The swabs from the toothpick I’d used after my lunch in Kamwokya were drying last Monday when my editor pointed out that my column on the middle class – was making the waves.
‘Making the waves’ was code for going viral, or rather being read by many people.
‘Strange’ I thought.
Most of the columns that have ‘made waves’ are written in the spur of the moment and address an already trending topic. They typically weigh-in on an already existing debate, which this one wasn’t doing.
It was an abstract topic.
I figured that the editor’s choice of headline encouraged a lot of readers to come to the column. And he went for the more catchy ‘Does driving a car, renting a nice house qualify you as middle class?’ over the bland ‘What Or Who Is The Middle Class In Uganda, Anyway?’ that I had offered.
Allow me digress a bit here to say, trending – in and of itself – is a class problem. The topics that pique the minds of the elite are those that they deeply relate with and/or find ‘shocking’.
Take for example, last week’s photo of a lady [Amanda Ngabirano] - in a suit - riding down the Nile Avenue. It ‘made the waves’ not because of any uniqueness – bicycles in Kampala are a common occurrence at least in the downtown environment but because our middle and ruling class that drive cars and occasionally ride-hail bikes, find bicycles an off placement in their ensemble of the city, riding one dressed as one of them would pick their interest.
In any case, if one started a ‘ride-a-bike night’ it would ‘catch on’ as we say in this neck of the woods.
But back to the point, the definition of who falls in the middle class is not harmonious, neither is it static and conclusive. It involves, of course, the intrinsic value; how much money does one have and how do they spend it? How do they earn it? How much of it goes to luxury product shopping?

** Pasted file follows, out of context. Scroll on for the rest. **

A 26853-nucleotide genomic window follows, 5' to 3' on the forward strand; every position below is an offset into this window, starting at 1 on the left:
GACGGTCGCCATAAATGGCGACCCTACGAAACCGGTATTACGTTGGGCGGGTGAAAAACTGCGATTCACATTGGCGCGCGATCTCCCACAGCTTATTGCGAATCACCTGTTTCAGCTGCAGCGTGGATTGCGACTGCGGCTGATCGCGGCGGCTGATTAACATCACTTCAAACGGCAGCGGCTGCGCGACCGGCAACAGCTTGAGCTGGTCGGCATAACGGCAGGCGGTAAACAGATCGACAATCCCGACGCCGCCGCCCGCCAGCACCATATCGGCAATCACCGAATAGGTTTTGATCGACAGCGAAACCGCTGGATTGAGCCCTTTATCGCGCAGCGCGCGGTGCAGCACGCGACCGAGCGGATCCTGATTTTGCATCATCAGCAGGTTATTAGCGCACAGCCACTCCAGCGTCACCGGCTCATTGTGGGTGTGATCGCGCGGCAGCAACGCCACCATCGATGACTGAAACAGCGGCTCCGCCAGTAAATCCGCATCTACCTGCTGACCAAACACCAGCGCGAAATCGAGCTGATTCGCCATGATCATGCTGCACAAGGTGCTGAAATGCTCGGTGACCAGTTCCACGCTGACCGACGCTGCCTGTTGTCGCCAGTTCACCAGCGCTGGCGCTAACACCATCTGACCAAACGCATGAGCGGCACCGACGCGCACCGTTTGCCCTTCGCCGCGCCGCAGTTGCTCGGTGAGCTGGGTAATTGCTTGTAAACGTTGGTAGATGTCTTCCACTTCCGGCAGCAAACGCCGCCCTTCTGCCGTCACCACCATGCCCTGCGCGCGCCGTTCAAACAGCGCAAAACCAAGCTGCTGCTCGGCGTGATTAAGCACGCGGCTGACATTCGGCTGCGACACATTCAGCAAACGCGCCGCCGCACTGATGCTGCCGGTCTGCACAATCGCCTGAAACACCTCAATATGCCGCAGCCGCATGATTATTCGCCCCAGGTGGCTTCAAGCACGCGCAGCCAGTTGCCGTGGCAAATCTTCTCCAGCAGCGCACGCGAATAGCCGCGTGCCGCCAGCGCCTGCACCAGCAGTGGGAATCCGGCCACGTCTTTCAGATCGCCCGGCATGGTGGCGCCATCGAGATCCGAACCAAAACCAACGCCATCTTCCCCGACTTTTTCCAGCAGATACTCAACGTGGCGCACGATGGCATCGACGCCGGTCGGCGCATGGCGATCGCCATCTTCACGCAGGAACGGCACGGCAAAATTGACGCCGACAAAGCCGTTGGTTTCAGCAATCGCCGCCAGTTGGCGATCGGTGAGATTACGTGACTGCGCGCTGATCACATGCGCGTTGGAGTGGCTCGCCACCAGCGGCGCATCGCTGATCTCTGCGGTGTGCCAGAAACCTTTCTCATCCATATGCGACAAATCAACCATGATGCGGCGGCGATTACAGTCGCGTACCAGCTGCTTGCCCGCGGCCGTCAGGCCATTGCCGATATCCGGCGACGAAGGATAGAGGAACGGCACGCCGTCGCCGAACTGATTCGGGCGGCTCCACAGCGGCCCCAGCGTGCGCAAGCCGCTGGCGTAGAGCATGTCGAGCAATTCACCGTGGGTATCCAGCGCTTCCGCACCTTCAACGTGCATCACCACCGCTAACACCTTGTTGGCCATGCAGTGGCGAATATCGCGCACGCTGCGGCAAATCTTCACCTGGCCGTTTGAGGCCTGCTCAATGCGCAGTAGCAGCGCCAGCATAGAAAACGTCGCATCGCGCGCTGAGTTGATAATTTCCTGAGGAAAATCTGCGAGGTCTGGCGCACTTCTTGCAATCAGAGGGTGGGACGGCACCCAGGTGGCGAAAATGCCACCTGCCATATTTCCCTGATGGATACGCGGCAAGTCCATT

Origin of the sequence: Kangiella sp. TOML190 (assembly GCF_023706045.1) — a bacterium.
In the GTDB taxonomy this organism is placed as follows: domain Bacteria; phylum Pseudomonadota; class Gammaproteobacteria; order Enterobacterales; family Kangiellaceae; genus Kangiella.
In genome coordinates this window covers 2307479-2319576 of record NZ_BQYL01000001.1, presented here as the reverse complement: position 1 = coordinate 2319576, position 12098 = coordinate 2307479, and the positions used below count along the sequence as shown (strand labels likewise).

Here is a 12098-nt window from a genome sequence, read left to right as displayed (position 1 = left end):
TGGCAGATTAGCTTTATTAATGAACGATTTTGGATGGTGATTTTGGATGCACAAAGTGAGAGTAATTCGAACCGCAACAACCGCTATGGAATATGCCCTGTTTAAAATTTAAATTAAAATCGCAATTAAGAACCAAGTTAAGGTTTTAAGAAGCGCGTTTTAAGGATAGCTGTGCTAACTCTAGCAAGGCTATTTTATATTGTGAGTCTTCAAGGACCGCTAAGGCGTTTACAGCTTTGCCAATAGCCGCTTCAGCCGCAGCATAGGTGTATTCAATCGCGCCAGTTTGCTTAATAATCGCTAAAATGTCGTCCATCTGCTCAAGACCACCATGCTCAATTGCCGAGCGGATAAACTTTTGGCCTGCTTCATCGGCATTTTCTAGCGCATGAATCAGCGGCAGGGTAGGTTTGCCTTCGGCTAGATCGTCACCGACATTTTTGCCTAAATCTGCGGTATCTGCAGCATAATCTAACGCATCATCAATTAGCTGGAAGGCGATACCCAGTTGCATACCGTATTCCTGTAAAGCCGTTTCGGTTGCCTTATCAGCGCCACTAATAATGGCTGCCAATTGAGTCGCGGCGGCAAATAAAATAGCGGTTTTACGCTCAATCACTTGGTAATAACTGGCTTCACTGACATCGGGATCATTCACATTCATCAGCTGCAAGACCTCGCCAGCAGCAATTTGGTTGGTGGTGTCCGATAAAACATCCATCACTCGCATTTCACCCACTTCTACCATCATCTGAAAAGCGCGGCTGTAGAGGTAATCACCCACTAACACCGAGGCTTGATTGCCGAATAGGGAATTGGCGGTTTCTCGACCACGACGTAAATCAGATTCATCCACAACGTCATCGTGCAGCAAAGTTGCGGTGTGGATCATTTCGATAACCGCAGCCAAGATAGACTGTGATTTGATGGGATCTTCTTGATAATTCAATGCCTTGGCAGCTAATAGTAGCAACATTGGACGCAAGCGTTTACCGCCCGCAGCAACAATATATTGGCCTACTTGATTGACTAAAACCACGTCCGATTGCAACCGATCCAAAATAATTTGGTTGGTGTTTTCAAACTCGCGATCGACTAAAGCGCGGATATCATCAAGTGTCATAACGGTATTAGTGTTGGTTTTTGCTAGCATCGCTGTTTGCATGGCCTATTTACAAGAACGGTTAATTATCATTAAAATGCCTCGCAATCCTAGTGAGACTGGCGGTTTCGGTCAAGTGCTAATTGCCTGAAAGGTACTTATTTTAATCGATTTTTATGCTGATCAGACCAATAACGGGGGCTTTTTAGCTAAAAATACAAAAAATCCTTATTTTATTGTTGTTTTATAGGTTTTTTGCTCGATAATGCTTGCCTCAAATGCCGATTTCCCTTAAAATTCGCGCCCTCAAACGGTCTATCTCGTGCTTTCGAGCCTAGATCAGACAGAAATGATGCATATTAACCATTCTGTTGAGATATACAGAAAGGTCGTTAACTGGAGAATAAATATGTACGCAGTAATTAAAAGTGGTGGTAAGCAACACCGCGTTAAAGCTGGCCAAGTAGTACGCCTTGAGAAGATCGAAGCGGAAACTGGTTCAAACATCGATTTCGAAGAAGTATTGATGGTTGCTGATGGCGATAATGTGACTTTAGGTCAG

This is only but one marker of belonging to the middle class.
The second marker and much harder question to answer is the ownership of the means of production that produce the intrinsic value required to maintain a middle class life.
It is a Marxist approach to look at class relations from who owns the means of production but it is an apt indicator and decider of who goes in, stays or leaves the middle class. Large company lay-offs could affect car ownership for example, or even mortgage payments which in turn reduce the middle class.
The question on the middle class in Uganda was first obsessed over by the Prime Minister Apollo Milton Obote. In 1970, a year before he was deposed, Obote tasked his finance officials to take a survey for how many Ugandans belonged to the ‘middle class’. That time, the measure was who had an iron roof over their head – About 800,000 of the country’s 8 million population were polled in the middle class.
During the troublesome years that followed until about 1999, Uganda’s leadership was locked in fixing ‘strategic bottlenecks’.
The obsession returned in 2000 when South African giant, Shoprite, opened its first mall in Lugogo. Government now polls who belongs to the middle class by who earns and spends between 1 – 5 million shillings a month. And considering the cost of living nowadays, that’s not a big amount to take home.
Anyway, from Kamwokya where my lunch was settling in my tummy, anyone without a speck of dirt on their clothes at lunch time is considered a member of the middle class.